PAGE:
If there’s one single thing that I’ve come back to again and again over the course of this first year in my creative business, it’s confidence.
It’s funny… before I started doing my own thing, I would have never thought confidence would be a problem for me. Not because I thought I was all that and a bag of chips (Yep, I’m bringing that phrase back. You’re welcome.) – but because developing self-esteem was always a part of my upbringing.
Growing up, my parents made sure to encourage me and acknowledge my strengths. I’d tackle school and sports with an I got this mentality, and if it didn’t work out (we lost the game, I did poorly on a test, etc) I didn’t allow it to define my self-worth or limit my belief in myself.
That’s why it was especially surprising to me when all that went out the window in January as I started my business.
But here’s what I know now: You can have all the confidence in the world, but the second you decide to turn your passion into your living, cultivating confidence becomes a whole different ball game.
Suddenly every tiny facet of your business’s successes and failures feels tied to your self-worth.
As creative entrepreneurs, we’re all just trying to figure it out as we go along and all that uncertainty can be a tough environment to build confidence.
For a week now, Jason and I have been in San Diego spending time with our friends Clay Hebert and Julia Roy. They, too, are entrepreneurs and can work from anywhere, so we’ve had a lot of great conversations about our businesses and our goals for the future.
Through one of our conversations, I expressed my ongoing battle with this idea of confidence and Clay recommended a book to me called The Confidence Code: The Science And Art of Self-Assurance – What Women Should Know.
Now, I’m only a few chapters in, but already I’m fascinated by the effect this book could have on how I approach things in the future. I’m especially interested because the book explores confidence from the female perspective, diving into the fact that women in particular have a problem approaching situations with confidence.
One of my favorite quotes from the introduction: “Why is it that women sound less sure of ourselves when we know we are right than men sound when they think they could be wrong?” -The Confidence Code
And to a large extent, it’s true.
As a woman, I know that I’m a people pleaser. We’re taught to be humble. We don’t want to come across as brash or abrasive or cocky because we want to be liked. And we definitely don’t want to be caught feeling incompetent, so we won’t assert our full confidence unless we feel we’re over-prepared to deliver. Guys, on the other hand, are less worried about being liked and more concerned with appearing self-assured.
Now, I haven’t read the whole book yet, so perhaps I’ll have more insight once I do, but the conclusion I’ve come to as I’ve thought about it throughout the week is that sometimes confidence has to be intentional. (Yes, like most things, it all comes back to intention. I admit, not quite the same ring to it.)
For the most part I don’t like the phrase “fake it til you make it,” because I think authenticity is key to a core-centered business, but in the case of confidence, I think it has some validity.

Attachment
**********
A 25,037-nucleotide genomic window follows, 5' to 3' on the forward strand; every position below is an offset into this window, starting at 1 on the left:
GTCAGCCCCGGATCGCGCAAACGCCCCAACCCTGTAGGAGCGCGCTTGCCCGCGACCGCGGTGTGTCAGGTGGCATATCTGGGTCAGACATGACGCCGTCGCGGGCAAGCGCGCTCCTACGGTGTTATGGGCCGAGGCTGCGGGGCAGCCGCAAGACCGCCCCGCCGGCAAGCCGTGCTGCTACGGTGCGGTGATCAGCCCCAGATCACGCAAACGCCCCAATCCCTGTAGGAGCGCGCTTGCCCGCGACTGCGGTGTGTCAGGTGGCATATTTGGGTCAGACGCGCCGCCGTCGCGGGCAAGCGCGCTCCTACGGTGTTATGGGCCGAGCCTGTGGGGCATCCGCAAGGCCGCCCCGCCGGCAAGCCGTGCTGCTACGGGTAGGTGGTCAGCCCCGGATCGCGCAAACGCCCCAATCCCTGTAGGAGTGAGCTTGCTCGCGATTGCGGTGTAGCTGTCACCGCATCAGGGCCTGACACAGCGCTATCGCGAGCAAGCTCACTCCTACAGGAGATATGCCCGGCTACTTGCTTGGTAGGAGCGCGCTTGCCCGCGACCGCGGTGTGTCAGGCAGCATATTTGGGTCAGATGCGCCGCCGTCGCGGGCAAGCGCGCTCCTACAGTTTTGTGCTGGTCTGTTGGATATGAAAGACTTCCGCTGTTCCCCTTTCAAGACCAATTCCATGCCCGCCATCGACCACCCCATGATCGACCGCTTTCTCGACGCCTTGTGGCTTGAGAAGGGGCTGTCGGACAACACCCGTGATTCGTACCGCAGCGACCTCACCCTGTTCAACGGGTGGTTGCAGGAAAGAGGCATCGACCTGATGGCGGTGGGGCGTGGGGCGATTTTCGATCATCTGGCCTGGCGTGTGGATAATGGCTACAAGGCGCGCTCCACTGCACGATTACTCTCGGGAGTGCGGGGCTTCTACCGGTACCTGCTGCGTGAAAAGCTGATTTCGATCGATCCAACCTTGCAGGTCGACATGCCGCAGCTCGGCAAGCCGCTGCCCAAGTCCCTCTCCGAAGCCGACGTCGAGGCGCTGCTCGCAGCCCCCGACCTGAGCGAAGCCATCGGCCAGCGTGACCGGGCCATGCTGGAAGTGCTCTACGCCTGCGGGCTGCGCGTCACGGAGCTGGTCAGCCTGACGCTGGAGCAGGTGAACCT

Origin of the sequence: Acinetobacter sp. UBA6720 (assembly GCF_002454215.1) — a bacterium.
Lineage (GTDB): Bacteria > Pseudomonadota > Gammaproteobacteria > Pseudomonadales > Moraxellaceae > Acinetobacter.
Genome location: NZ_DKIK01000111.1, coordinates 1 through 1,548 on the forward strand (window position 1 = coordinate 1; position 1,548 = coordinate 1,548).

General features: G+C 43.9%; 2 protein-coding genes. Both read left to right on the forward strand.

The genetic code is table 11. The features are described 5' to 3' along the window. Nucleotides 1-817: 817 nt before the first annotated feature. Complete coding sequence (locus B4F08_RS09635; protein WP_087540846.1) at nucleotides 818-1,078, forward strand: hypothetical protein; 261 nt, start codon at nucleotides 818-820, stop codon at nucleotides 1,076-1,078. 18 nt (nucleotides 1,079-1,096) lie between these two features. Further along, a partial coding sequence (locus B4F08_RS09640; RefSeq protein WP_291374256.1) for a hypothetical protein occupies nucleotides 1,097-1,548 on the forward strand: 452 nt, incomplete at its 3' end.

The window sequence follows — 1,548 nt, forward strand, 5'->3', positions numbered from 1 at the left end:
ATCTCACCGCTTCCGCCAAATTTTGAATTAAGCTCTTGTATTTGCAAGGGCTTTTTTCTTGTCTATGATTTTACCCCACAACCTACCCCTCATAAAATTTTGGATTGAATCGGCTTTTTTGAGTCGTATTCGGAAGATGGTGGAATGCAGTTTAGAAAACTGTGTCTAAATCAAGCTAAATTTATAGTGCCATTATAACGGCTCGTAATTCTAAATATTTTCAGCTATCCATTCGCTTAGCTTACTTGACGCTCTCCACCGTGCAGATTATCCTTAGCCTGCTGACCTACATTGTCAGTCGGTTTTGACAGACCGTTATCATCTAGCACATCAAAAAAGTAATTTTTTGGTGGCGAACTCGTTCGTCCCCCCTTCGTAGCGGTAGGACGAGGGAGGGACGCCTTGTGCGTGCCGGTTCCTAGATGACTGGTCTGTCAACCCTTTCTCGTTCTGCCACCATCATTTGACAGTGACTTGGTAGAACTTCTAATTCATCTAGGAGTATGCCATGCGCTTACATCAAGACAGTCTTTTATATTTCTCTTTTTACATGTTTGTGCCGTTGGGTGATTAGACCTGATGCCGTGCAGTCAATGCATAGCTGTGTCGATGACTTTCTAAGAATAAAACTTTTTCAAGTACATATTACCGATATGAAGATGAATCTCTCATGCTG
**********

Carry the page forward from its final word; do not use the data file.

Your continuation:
Not everyone can just flip a switch in their head and suddenly wake up completely certain of their abilities and talents. However, someone can intentionally decide to approach conversations and situations with less hesitation and over time build up that confidence muscle, so to speak. (In that case I suppose it’s less about “faking it” until you make it and more about practicing it until you believe it.)
To show you an example of how you might apply this to your own every day, I’ll share with you this great exercise that Clay tried with me regarding introducing yourself as an entrepreneur.
Can you tell someone what you do in six words or less? (ie. “I help _________ do _________.) When we first tried the exercise casually over lunch one day, I think I spat out something like 20 words. I was so busy qualifying and meandering through my statement because I didn’t feel confident saying This is what I do. BOOM.
But the idea is, once you’re able to narrow it down to that concise, powerful intro, you can intentionally prepare to share that when someone asks What do you do?
YOU have to decide to inject those simple six words with confidence and assuredness and to leave it hanging in the air so that they can come back to you with questions. It takes a little getting used to for sure, but when you don’t waiver, you are projecting a confidence that other people will pick up on.
The same idea applies to pricing. As creatives, it can be hard for us to state our prices matter-of-factly because it’s hard to have full confidence in our value and our abilities. That’s why we have a tendency to quote prices by saying things like “Well… I typically charge…” or “How do you feel about $X?” Instead, by intentionally editing those conversations to read “My rate is $X” or “That package costs $X” we can express that we know our worth and our clients and customers will believe in that value too.
So… my challenge to you this week is to find your confidence through intention.
Notice how I said “find.” It doesn’t happen overnight. It requires self-discovery and going within yourself to pull out some of the parts you do believe in. Find ways to approach situations with certainty where you might have done so previously with hesitation.
If you begin to intentionally remind yourself on a daily basis of the things you bring to the table and the people you can help with your gifts, over time you will begin to believe it. And that’s when confidence can shift from being an intentional, mindful practice to something that’s ingrained in everything you do.
We all have something unique to offer the world. Those that anchor themselves with confidence in that belief are the ones that make the difference.